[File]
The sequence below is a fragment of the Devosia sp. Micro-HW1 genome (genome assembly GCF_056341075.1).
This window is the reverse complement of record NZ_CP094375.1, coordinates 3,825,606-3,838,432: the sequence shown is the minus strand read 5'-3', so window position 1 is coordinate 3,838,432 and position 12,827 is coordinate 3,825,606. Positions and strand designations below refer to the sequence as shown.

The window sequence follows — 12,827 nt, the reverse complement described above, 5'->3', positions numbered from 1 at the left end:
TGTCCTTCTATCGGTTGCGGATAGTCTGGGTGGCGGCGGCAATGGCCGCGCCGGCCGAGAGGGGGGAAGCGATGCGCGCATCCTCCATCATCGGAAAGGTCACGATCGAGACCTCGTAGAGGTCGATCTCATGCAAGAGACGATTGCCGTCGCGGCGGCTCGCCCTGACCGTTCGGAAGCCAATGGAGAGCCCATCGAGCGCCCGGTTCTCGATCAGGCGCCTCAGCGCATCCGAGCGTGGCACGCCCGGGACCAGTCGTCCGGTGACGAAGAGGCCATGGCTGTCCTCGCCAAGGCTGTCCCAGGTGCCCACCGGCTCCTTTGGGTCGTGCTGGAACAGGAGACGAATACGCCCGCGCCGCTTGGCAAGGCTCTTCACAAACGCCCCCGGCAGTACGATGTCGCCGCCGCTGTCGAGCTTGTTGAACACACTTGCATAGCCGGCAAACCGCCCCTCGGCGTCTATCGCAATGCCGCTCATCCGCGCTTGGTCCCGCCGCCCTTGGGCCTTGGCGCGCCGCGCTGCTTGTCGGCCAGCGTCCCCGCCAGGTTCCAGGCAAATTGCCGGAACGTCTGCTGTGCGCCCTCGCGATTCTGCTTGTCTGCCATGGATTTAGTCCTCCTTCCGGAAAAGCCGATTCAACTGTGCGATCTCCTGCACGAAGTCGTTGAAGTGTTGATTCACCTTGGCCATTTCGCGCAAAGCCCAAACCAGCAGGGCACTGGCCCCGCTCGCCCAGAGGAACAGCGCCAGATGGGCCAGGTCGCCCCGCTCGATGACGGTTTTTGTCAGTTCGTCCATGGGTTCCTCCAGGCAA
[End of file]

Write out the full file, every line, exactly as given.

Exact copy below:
The sequence below is a fragment of the Devosia sp. Micro-HW1 genome (genome assembly GCF_056341075.1).
This window is the reverse complement of record NZ_CP094375.1, coordinates 3,825,606-3,838,432: the sequence shown is the minus strand read 5'-3', so window position 1 is coordinate 3,838,432 and position 12,827 is coordinate 3,825,606. Positions and strand designations below refer to the sequence as shown.

The window sequence follows — 12,827 nt, the reverse complement described above, 5'->3', positions numbered from 1 at the left end:
TGTCCTTCTATCGGTTGCGGATAGTCTGGGTGGCGGCGGCAATGGCCGCGCCGGCCGAGAGGGGGGAAGCGATGCGCGCATCCTCCATCATCGGAAAGGTCACGATCGAGACCTCGTAGAGGTCGATCTCATGCAAGAGACGATTGCCGTCGCGGCGGCTCGCCCTGACCGTTCGGAAGCCAATGGAGAGCCCATCGAGCGCCCGGTTCTCGATCAGGCGCCTCAGCGCATCCGAGCGTGGCACGCCCGGGACCAGTCGTCCGGTGACGAAGAGGCCATGGCTGTCCTCGCCAAGGCTGTCCCAGGTGCCCACCGGCTCCTTTGGGTCGTGCTGGAACAGGAGACGAATACGCCCGCGCCGCTTGGCAAGGCTCTTCACAAACGCCCCCGGCAGTACGATGTCGCCGCCGCTGTCGAGCTTGTTGAACACACTTGCATAGCCGGCAAACCGCCCCTCGGCGTCTATCGCAATGCCGCTCATCCGCGCTTGGTCCCGCCGCCCTTGGGCCTTGGCGCGCCGCGCTGCTTGTCGGCCAGCGTCCCCGCCAGGTTCCAGGCAAATTGCCGGAACGTCTGCTGTGCGCCCTCGCGATTCTGCTTGTCTGCCATGGATTTAGTCCTCCTTCCGGAAAAGCCGATTCAACTGTGCGATCTCCTGCACGAAGTCGTTGAAGTGTTGATTCACCTTGGCCATTTCGCGCAAAGCCCAAACCAGCAGGGCACTGGCCCCGCTCGCCCAGAGGAACAGCGCCAGATGGGCCAGGTCGCCCCGCTCGATGACGGTTTTTGTCAGTTCGTCCATGGGTTCCTCCAGGCAA